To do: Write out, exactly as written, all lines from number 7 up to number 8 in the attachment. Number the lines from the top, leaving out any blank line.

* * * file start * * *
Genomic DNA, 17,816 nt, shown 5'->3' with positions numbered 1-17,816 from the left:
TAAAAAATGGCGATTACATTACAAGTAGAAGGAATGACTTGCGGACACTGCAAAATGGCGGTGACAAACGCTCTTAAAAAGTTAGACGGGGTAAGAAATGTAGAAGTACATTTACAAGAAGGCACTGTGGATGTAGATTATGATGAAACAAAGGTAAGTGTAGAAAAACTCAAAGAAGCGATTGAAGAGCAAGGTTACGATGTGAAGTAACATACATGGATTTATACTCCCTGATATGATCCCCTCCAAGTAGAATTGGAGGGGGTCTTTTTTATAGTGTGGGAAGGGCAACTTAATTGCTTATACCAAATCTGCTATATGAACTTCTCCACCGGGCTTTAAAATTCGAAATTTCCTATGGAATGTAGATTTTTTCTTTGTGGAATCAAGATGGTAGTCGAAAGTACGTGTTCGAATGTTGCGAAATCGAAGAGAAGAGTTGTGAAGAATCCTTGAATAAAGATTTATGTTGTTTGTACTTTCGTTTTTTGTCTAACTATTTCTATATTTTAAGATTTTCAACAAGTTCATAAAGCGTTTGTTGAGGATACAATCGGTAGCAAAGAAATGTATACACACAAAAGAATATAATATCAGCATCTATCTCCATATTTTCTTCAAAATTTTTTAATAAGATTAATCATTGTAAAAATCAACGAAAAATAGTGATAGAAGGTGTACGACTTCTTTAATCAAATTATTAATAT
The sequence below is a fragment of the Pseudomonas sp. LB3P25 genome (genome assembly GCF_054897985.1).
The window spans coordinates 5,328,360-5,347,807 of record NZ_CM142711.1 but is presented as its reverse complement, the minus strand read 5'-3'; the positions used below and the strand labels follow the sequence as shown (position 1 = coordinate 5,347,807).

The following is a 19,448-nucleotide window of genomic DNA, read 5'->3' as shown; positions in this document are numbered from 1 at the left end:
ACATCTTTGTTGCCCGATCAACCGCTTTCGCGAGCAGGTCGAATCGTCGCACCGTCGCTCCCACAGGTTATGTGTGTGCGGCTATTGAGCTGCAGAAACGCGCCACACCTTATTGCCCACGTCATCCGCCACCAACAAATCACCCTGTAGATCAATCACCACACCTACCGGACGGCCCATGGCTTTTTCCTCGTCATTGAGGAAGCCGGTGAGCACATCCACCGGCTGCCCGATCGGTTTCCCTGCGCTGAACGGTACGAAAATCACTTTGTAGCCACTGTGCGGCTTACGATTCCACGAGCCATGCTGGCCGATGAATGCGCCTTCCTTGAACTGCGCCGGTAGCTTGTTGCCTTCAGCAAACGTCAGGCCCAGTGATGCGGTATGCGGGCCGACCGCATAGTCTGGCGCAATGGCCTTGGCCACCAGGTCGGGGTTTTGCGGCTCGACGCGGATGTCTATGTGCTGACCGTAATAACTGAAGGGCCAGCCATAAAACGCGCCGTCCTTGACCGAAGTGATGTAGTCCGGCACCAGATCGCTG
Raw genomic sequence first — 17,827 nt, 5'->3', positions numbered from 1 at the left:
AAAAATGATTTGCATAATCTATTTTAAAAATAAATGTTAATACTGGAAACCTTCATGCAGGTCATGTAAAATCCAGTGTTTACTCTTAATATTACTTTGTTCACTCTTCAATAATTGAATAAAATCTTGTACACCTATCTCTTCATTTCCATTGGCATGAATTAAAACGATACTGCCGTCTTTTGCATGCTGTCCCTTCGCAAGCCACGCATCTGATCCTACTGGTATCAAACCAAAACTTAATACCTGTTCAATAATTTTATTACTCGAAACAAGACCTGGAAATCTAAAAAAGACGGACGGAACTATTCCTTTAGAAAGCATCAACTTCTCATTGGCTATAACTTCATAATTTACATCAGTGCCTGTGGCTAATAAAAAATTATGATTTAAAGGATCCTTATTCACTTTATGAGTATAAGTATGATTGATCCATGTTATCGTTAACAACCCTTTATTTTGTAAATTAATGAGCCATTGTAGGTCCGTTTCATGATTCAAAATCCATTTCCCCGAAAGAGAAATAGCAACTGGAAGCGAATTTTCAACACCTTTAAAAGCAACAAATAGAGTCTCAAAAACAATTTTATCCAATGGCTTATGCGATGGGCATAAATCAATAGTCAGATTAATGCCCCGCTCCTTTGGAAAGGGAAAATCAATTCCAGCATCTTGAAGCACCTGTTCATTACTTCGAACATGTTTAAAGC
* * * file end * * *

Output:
Raw genomic sequence first — 17,827 nt, 5'->3', positions numbered from 1 at the left:
AAAAATGATTTGCATAATCTATTTTAAAAATAAATGTTAATACTGGAAACCTTCATGCAGGTCATGTAAAATCCAGTGTTTACTCTTAATATTACTTTGTTCACTCTTCAATAATTGAATAAAATCTTGTACACCTATCTCTTCATTTCCATTGGCATGAATTAAAACGATACTGCCGTCTTTTGCATGCTGTCCCTTCGCAAGCCACGCATCTGATCCTACTGGTATCAAACCAAAACTTAATACCTGTTCAATAATTTTATTACTCGAAACAAGACCTGGAAATCTAAAAAAGACGGACGGAACTATTCCTTTAGAAAGCATCAACTTCTCATTGGCTATAACTTCATAATTTACATCAGTGCCTGTGGCTAATAAAAAATTATGATTTAAAGGATCCTTATTCACTTTATGAGTATAAGTATGATTGATCCATGTTATCGTTAACAACCCTTTATTTTGTAAATTAATGAGCCATTGTAGGTCCGTTTCATGATTCAAAATCCATTTCCCCGAAAGAGAAATAGCAACTGGAAGCGAATTTTCAACACCTTTAAAAGCAACAAATAGAGTCTCAAAAACAATTTTATCCAATGGCTTATGCGATGGGCATAAATCAATAGTCAGATTAATGCCCCGCTCCTTTGGAAAGGGAAAATCAATTCCAGCATCTTGAAGCACCTGTTCATTACTTCGAACATGTTTAAAGC